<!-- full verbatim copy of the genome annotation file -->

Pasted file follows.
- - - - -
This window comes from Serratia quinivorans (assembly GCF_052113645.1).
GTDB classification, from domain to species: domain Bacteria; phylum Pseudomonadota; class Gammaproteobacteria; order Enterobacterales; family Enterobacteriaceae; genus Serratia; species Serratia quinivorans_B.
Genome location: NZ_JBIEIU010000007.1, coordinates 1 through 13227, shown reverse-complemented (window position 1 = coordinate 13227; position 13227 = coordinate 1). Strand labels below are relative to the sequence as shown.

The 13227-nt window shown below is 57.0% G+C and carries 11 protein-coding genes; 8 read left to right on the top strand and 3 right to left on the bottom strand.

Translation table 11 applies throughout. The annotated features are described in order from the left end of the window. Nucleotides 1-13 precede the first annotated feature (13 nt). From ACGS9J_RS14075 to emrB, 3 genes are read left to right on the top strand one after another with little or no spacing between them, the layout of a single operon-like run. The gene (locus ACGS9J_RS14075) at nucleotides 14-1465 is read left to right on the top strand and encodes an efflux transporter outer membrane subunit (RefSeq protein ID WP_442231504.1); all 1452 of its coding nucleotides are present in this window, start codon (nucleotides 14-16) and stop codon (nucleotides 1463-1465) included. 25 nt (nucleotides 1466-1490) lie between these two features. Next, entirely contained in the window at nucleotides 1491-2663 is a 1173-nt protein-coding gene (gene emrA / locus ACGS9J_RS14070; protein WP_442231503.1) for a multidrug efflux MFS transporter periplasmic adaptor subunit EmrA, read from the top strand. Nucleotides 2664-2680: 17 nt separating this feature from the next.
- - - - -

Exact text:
This window comes from Serratia quinivorans (assembly GCF_052113645.1).
GTDB classification, from domain to species: domain Bacteria; phylum Pseudomonadota; class Gammaproteobacteria; order Enterobacterales; family Enterobacteriaceae; genus Serratia; species Serratia quinivorans_B.
Genome location: NZ_JBIEIU010000007.1, coordinates 1 through 13227, shown reverse-complemented (window position 1 = coordinate 13227; position 13227 = coordinate 1). Strand labels below are relative to the sequence as shown.

The 13227-nt window shown below is 57.0% G+C and carries 11 protein-coding genes; 8 read left to right on the top strand and 3 right to left on the bottom strand.

Translation table 11 applies throughout. The annotated features are described in order from the left end of the window. Nucleotides 1-13 precede the first annotated feature (13 nt). From ACGS9J_RS14075 to emrB, 3 genes are read left to right on the top strand one after another with little or no spacing between them, the layout of a single operon-like run. The gene (locus ACGS9J_RS14075) at nucleotides 14-1465 is read left to right on the top strand and encodes an efflux transporter outer membrane subunit (RefSeq protein ID WP_442231504.1); all 1452 of its coding nucleotides are present in this window, start codon (nucleotides 14-16) and stop codon (nucleotides 1463-1465) included. 25 nt (nucleotides 1466-1490) lie between these two features. Next, entirely contained in the window at nucleotides 1491-2663 is a 1173-nt protein-coding gene (gene emrA / locus ACGS9J_RS14070; protein WP_442231503.1) for a multidrug efflux MFS transporter periplasmic adaptor subunit EmrA, read from the top strand. Nucleotides 2664-2680: 17 nt separating this feature from the next.